J ST. PETERSBURG TIMES 1 I--)AY, APRIL 5, 1976 ....-. -...-
SI, M EANW HILE, McAteer said, northwest Hillsbor-
ough County is "a mess" because of the amount of water
..<-.- 'that has been taken from that area. Other counties are tak-
c1* .i, ing restrictive measures to protect themselves.
: .... ,^. .* There can be plenty of water for growth along coastal
5 Florida, McAteer said but itawill require careful planning to
spread out the pumping and to avoid damaging the envi-
S.. Growth can be realized not only in Pinellas but also
along the coast, he said. "The problem is bigger than Pinel-
las. ." he said. "West Pasco has and is headed for more
c -. 'For the first problems." Levy, Citrus and Hernando counties have to be
S : time, I believe able to develop also, he said, "under their own guidelines."
that a year THE NEW WEST Coast Regional Water Supply Au-
from now the thority, a joint effort by Tampa Bay area governments to
i find new sources of water, can together with Swiftmud
Problem will be start to make this happen, McAteer said.
.// :j solved." i The political realities of the battles over water supply
.....' .... ../ --- 5 Derrill S. may make the regional cooperation that McAteer talks
McAteer about hard to achieve. Pinellas officials are concerned
; cAteer about what they say are too expensive, rural-oriented pol-
'7 ]1icies of Swiftmud that favor large rural landholders. Many
non-urban counties are equally wary of water-hungry Pi-
." ..... nellas.
'. '. ;. i ": Pinellas got in the water-short situation it did because
..i ., '' it "didn't look far enough ahead," relied too much on high-
": I. - density wellfields and refused to look at other sources of
S\. Z water, McAteer said.
f ,... ad With Cypress Creek developed with the assistance of
,"' ,m..j,-- ^^-i:- ^Swiftmud and the new regional water-supply agency,
-, *': "things are going in a much better direction," he said.
y > i Swiftmud, he added, "is looking for solutions."
S,^f.. C ,:, j"We're not looking for someone to blame," McAteer
Off cial sees
.\ sc "THERE NEVER has been a rural-oriented decision
on the board," he said. But for the urban areas, he said, the
e sia, t s t r c t people who have large open lands in rural areas "are their
.. .. i life blood.
19M 8 m1 n "Their land absorbs the water that Pinellas has to
S I itS O n have,"hesaid.
s. The West Coast Regional Water Supply Authority
"ought to be going to those who hold large tracts" for water,
W a r G uI s e : he said, and connect those water supplies to the 84-inch
e r s e pipeline running to the Cypress Creek Wellfield.
At the same time, "I say to the people, 'Sell it at a price
By PATRICK McMAHON that's reasonable that Pinellas can afford,' he said.
St. Petersburg Times Staff Writer Pinellas does not have to acknowledge water rights, he said,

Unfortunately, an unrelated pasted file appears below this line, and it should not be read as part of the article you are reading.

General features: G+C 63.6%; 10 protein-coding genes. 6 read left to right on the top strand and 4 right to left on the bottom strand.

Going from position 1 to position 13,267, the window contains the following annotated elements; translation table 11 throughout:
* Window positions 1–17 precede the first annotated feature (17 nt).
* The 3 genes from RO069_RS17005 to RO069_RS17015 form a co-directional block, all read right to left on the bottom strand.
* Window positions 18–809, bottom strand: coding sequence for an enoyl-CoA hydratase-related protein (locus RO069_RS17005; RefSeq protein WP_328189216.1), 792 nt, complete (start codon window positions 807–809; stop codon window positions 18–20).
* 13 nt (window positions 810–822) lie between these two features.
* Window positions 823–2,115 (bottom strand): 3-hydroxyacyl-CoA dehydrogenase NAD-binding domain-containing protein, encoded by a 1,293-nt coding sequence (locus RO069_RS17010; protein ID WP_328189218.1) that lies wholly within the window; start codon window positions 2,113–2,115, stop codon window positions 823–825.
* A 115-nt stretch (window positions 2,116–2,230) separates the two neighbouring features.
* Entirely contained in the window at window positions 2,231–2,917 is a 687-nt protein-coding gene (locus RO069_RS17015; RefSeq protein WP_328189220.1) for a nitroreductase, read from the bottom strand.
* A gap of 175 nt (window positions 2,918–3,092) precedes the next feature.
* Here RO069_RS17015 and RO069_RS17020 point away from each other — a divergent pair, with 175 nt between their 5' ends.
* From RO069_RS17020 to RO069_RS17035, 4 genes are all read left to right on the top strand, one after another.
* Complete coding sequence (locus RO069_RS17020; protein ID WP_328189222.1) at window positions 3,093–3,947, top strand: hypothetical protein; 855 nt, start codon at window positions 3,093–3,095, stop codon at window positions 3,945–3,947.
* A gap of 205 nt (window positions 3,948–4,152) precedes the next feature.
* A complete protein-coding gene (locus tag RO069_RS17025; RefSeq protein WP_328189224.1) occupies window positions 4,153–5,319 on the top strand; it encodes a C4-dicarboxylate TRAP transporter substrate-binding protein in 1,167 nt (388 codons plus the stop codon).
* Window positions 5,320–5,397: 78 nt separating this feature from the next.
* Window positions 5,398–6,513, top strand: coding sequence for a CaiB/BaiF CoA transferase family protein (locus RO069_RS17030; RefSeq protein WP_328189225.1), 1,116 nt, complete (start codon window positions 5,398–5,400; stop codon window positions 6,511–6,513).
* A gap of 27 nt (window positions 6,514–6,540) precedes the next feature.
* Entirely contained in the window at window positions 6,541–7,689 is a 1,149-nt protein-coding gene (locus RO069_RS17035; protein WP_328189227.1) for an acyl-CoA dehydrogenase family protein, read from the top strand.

BROOKSVILLE While Pinellas County residents it can say it is only paying for access to the water. The key,
began another sprinkling ban last week, a regional water of- he emphasized, is to "spread out the pumping," so that no
ficial said that he foresees an end to the year-after-year one is damaged by it.
strict limits on water use. ;- THE PROSPECT of a court battle with Pinellas does
Once the new Cypress Creek Wellfield in Pasco County not worry the confident McAteer. "That's fine with me," he
"is in operation and with prompt action by the new West said. The Swiftmud board is charged with protecting the
Coast Regional Water Supply Authority, a solution may be resource, not representing the people, he said. Representa-
at hand, the official said. ? tion on a one-man, one-vote basis would be a "disaster," he
^ said, because it "gives the have-nots control of the re-
"FOR THE FIRST time, I believe that a year from source."
now the problem will be solved," said Derrill S. McAteer, "If they want to use us as a political whipping boy,
board chairman of the Southwest Florida Water Manage- that's okay, McAteer said. "We've got pretty tough skin."
M e e eiona h as kyto he solution, However, the more attacks on Swiftmud, the more the
harmony that he says Swiftmud is trying to foster rural counties the source of water worry, he said. "Pi-
mny hat h ay t in t f nellas County is bringing this on themselves, he said. "If
"The inland areas must recognize the problems of coast- they continue the attack, the small counties are beginning
al areas and provide them with water," he said. But at the ^ th onry. They are already gearing up for a fight."
same time, coastal areas must recognize that they "don't
have the right to damage the inland in taking it," he said.
ON THURSDAY, customers of the Pinellas County
water system were ordered not to water their lawns during
daylight. Most other water systems, including St. Peters-
burg's, called for voluntary sprinkling bans. (The bans do
not include shallow wells, which are encouraged for sprin-
kling.) Lack of rainfall and adequate water supplies necessi-'
tated the water-conservation measures.
Pinellas County has little water beneath it, and has
been forced to seek water supplies beyond its boundaries to
meet its needs during the dry season (usually early March
to early June.) The county's growth and increased appetite
for water have created a number of battles with neigh-
boring counties that have water. Most of these battles have
come before Swiftmud.
Swiftmud is the regional agency that decides who
should take how much water from the ground for what pur-
poses. Swiftmud regulation of Pinellas County in its search
for water has angered many county officials.
Of the 15-county Swiftmud area, Pinellas has about
one-third of the population, but only one of nine votes on
"the Swiftmud board. Last week, the Pinellas County Com-
mission authorized a suit against the agency seeking better